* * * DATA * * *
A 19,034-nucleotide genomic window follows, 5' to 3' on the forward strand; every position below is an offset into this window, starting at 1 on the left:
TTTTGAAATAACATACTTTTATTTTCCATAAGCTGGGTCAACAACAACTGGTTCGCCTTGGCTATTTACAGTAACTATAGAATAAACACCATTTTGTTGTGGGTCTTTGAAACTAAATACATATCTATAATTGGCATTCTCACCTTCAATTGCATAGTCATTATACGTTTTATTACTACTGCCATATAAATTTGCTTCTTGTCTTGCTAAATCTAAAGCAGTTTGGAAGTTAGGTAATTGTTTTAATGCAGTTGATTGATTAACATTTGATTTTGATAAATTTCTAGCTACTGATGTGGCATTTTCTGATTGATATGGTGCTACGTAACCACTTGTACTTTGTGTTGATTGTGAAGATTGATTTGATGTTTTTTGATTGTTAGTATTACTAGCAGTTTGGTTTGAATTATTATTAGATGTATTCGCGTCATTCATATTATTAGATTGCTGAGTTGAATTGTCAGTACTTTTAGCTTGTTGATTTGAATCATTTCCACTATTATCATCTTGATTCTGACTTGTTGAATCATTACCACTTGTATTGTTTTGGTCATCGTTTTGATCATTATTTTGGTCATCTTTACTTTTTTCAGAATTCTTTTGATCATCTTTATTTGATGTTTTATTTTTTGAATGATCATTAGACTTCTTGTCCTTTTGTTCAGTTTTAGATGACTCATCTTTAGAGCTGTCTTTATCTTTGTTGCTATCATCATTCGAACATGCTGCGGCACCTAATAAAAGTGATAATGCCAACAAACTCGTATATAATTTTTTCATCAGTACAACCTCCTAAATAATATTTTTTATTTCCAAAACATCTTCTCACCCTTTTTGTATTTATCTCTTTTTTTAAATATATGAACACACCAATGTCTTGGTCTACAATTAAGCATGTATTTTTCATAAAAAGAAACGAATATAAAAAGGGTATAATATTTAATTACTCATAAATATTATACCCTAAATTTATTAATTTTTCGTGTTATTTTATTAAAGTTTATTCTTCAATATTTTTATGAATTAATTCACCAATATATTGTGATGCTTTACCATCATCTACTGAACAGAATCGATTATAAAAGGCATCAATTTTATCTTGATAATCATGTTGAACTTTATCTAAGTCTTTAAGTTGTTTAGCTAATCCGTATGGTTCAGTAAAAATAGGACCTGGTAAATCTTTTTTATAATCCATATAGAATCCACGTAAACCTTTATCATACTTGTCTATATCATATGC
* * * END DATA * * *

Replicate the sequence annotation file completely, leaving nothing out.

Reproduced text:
A 19,034-nucleotide genomic window follows, 5' to 3' on the forward strand; every position below is an offset into this window, starting at 1 on the left:
TTTTGAAATAACATACTTTTATTTTCCATAAGCTGGGTCAACAACAACTGGTTCGCCTTGGCTATTTACAGTAACTATAGAATAAACACCATTTTGTTGTGGGTCTTTGAAACTAAATACATATCTATAATTGGCATTCTCACCTTCAATTGCATAGTCATTATACGTTTTATTACTACTGCCATATAAATTTGCTTCTTGTCTTGCTAAATCTAAAGCAGTTTGGAAGTTAGGTAATTGTTTTAATGCAGTTGATTGATTAACATTTGATTTTGATAAATTTCTAGCTACTGATGTGGCATTTTCTGATTGATATGGTGCTACGTAACCACTTGTACTTTGTGTTGATTGTGAAGATTGATTTGATGTTTTTTGATTGTTAGTATTACTAGCAGTTTGGTTTGAATTATTATTAGATGTATTCGCGTCATTCATATTATTAGATTGCTGAGTTGAATTGTCAGTACTTTTAGCTTGTTGATTTGAATCATTTCCACTATTATCATCTTGATTCTGACTTGTTGAATCATTACCACTTGTATTGTTTTGGTCATCGTTTTGATCATTATTTTGGTCATCTTTACTTTTTTCAGAATTCTTTTGATCATCTTTATTTGATGTTTTATTTTTTGAATGATCATTAGACTTCTTGTCCTTTTGTTCAGTTTTAGATGACTCATCTTTAGAGCTGTCTTTATCTTTGTTGCTATCATCATTCGAACATGCTGCGGCACCTAATAAAAGTGATAATGCCAACAAACTCGTATATAATTTTTTCATCAGTACAACCTCCTAAATAATATTTTTTATTTCCAAAACATCTTCTCACCCTTTTTGTATTTATCTCTTTTTTTAAATATATGAACACACCAATGTCTTGGTCTACAATTAAGCATGTATTTTTCATAAAAAGAAACGAATATAAAAAGGGTATAATATTTAATTACTCATAAATATTATACCCTAAATTTATTAATTTTTCGTGTTATTTTATTAAAGTTTATTCTTCAATATTTTTATGAATTAATTCACCAATATATTGTGATGCTTTACCATCATCTACTGAACAGAATCGATTATAAAAGGCATCAATTTTATCTTGATAATCATGTTGAACTTTATCTAAGTCTTTAAGTTGTTTAGCTAATCCGTATGGTTCAGTAAAAATAGGACCTGGTAAATCTTTTTTATAATCCATATAGAATCCACGTAAACCTTTATCATACTTGTCTATATCATATGC